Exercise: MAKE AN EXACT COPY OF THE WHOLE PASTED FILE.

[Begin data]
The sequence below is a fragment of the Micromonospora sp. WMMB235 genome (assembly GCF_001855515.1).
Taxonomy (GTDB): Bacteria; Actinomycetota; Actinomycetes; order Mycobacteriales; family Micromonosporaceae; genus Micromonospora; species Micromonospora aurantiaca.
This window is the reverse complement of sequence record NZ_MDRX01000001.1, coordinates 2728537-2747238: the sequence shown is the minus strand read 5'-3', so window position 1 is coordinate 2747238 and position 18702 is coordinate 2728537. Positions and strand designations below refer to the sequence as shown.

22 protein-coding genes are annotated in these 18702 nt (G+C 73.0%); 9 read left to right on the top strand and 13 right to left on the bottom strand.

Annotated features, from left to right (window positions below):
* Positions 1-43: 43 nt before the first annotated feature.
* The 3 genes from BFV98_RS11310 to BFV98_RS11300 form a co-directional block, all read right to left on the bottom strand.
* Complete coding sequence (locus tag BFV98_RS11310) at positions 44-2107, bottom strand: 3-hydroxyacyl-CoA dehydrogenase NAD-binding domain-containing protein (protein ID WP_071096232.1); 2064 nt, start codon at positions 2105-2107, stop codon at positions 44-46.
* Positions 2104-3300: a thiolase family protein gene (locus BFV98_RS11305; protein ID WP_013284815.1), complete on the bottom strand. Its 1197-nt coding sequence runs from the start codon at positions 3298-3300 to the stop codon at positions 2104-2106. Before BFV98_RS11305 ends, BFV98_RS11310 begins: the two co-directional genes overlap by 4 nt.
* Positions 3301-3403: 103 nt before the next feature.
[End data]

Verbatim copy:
The sequence below is a fragment of the Micromonospora sp. WMMB235 genome (assembly GCF_001855515.1).
Taxonomy (GTDB): Bacteria; Actinomycetota; Actinomycetes; order Mycobacteriales; family Micromonosporaceae; genus Micromonospora; species Micromonospora aurantiaca.
This window is the reverse complement of sequence record NZ_MDRX01000001.1, coordinates 2728537-2747238: the sequence shown is the minus strand read 5'-3', so window position 1 is coordinate 2747238 and position 18702 is coordinate 2728537. Positions and strand designations below refer to the sequence as shown.

22 protein-coding genes are annotated in these 18702 nt (G+C 73.0%); 9 read left to right on the top strand and 13 right to left on the bottom strand.

Annotated features, from left to right (window positions below):
* Positions 1-43: 43 nt before the first annotated feature.
* The 3 genes from BFV98_RS11310 to BFV98_RS11300 form a co-directional block, all read right to left on the bottom strand.
* Complete coding sequence (locus tag BFV98_RS11310) at positions 44-2107, bottom strand: 3-hydroxyacyl-CoA dehydrogenase NAD-binding domain-containing protein (protein ID WP_071096232.1); 2064 nt, start codon at positions 2105-2107, stop codon at positions 44-46.
* Positions 2104-3300: a thiolase family protein gene (locus BFV98_RS11305; protein ID WP_013284815.1), complete on the bottom strand. Its 1197-nt coding sequence runs from the start codon at positions 3298-3300 to the stop codon at positions 2104-2106. Before BFV98_RS11305 ends, BFV98_RS11310 begins: the two co-directional genes overlap by 4 nt.
* Positions 3301-3403: 103 nt before the next feature.